Press Office | EurekAlert!
Further information:
http://www.cnio.es

More articles from Life Sciences:

nachricht What happens in the cell nucleus after fertilization
06.12.2016 | Helmholtz Zentrum München - Deutsches Forschungszentrum für Gesundheit und Umwelt

nachricht Researchers uncover protein-based “cancer signature”
05.12.2016 | Universität Basel

All articles from Life Sciences >>>

The most recent press releases about innovation >>>

Die letzten 5 Focus-News des innovations-reports im Überblick:

Im Focus: Significantly more productivity in USP lasers

In recent years, lasers with ultrashort pulses (USP) down to the femtosecond range have become established on an industrial scale. They could advance some applications with the much-lauded “cold ablation” – if that meant they would then achieve more throughput. A new generation of process engineering that will address this issue in particular will be discussed at the “4th UKP Workshop – Ultrafast Laser Technology” in April 2017.

Even back in the 1990s, scientists were comparing materials processing with nanosecond, picosecond and femtosesecond pulses. The result was surprising:...

Im Focus: Shape matters when light meets atom

Mapping the interaction of a single atom with a single photon may inform design of quantum devices

Have you ever wondered how you see the world? Vision is about photons of light, which are packets of energy, interacting with the atoms or molecules in what...

Im Focus: Novel silicon etching technique crafts 3-D gradient refractive index micro-optics

A multi-institutional research collaboration has created a novel approach for fabricating three-dimensional micro-optics through the shape-defined formation of porous silicon (PSi), with broad impacts in integrated optoelectronics, imaging, and photovoltaics.

Working with colleagues at Stanford and The Dow Chemical Company, researchers at the University of Illinois at Urbana-Champaign fabricated 3-D birefringent...

Im Focus: Quantum Particles Form Droplets

In experiments with magnetic atoms conducted at extremely low temperatures, scientists have demonstrated a unique phase of matter: The atoms form a new type of quantum liquid or quantum droplet state. These so called quantum droplets may preserve their form in absence of external confinement because of quantum effects. The joint team of experimental physicists from Innsbruck and theoretical physicists from Hannover report on their findings in the journal Physical Review X.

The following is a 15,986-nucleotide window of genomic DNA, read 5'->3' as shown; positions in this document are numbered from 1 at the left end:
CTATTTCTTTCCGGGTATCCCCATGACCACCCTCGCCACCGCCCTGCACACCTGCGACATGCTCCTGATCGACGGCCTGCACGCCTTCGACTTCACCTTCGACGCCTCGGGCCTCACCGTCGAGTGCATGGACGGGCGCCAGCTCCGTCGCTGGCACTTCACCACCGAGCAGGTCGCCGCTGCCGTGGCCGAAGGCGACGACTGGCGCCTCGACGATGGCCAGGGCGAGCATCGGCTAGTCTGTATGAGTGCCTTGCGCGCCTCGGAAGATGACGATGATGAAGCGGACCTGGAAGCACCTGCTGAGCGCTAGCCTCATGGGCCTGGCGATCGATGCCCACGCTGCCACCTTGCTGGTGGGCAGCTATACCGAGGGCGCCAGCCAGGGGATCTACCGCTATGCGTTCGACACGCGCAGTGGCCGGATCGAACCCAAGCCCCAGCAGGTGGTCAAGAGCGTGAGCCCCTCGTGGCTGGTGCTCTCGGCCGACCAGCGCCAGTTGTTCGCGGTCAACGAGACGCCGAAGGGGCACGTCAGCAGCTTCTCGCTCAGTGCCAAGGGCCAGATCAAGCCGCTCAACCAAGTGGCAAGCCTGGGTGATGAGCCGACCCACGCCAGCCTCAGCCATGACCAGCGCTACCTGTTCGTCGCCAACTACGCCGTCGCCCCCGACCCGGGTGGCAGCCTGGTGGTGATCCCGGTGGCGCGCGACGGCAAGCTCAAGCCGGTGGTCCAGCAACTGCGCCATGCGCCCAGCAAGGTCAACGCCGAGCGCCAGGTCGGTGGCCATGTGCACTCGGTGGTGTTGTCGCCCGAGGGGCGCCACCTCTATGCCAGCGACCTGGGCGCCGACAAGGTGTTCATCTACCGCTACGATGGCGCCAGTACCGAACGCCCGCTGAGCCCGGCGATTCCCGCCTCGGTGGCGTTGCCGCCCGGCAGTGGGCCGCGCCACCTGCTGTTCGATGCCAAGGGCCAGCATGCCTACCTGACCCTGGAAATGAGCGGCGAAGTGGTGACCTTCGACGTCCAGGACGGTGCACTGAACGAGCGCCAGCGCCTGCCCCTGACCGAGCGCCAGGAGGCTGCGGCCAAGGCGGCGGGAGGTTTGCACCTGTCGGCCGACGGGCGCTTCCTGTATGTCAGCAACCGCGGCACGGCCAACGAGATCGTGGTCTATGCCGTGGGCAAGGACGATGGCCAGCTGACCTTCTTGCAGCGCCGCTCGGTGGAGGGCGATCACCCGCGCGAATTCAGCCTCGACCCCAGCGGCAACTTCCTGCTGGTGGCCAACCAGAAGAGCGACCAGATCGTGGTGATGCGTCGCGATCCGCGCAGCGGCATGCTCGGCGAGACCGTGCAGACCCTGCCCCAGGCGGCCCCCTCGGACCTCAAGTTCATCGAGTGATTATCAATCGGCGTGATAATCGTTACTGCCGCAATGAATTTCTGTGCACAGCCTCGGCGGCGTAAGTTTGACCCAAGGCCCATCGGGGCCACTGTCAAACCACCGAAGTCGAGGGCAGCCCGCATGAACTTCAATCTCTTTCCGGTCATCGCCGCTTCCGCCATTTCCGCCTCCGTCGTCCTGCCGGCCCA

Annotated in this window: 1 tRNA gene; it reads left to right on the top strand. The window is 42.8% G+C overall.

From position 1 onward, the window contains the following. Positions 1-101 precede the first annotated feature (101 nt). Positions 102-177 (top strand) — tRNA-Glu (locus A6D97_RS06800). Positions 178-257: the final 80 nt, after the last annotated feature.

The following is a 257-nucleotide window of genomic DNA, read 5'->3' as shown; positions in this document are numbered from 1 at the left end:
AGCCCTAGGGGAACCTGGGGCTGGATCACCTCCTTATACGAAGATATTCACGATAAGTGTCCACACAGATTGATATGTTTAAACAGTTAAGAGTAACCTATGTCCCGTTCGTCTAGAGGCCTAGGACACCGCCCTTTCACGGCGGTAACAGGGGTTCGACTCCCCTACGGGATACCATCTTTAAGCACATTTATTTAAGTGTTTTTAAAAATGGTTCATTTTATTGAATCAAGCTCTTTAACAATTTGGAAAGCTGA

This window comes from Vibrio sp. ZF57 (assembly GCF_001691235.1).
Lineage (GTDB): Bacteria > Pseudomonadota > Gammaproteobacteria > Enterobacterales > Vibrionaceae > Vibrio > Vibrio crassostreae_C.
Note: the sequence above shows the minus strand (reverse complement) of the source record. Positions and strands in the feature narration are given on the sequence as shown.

“Our Quantum droplets are in the gas phase but they still drop like a rock,” explains experimental physicist Francesca Ferlaino when talking about the...

Im Focus: MADMAX: Max Planck Institute for Physics takes up axion research

The Max Planck Institute for Physics (MPP) is opening up a new research field. A workshop from November 21 - 22, 2016 will mark the start of activities for an innovative axion experiment. Axions are still only purely hypothetical particles. Their detection could solve two fundamental problems in particle physics: What dark matter consists of and why it has not yet been possible to directly observe a CP violation for the strong interaction.

The “MADMAX” project is the MPP’s commitment to axion research. Axions are so far only a theoretical prediction and are difficult to detect: on the one hand,...

All Focus news of the innovation-report >>>

Anzeige

Anzeige

Event News

ICTM Conference 2017: Production technology for turbomachine manufacturing of the future

16.11.2016 | Event News

Innovation Day Laser Technology – Laser Additive Manufacturing

01.11.2016 | Event News

#IC2S2: When Social Science meets Computer Science - GESIS will host the IC2S2 conference 2017

14.10.2016 | Event News

 
Latest News

Simple processing technique could cut cost of organic PV and wearable electronics

06.12.2016 | Materials Sciences

3-D printed kidney phantoms aid nuclear medicine dosing calibration

06.12.2016 | Medical Engineering

Robot on demand: Mobile machining of aircraft components with high precision

06.12.2016 | Power and Electrical Engineering

VideoLinks
B2B-VideoLinks
More VideoLinks >>>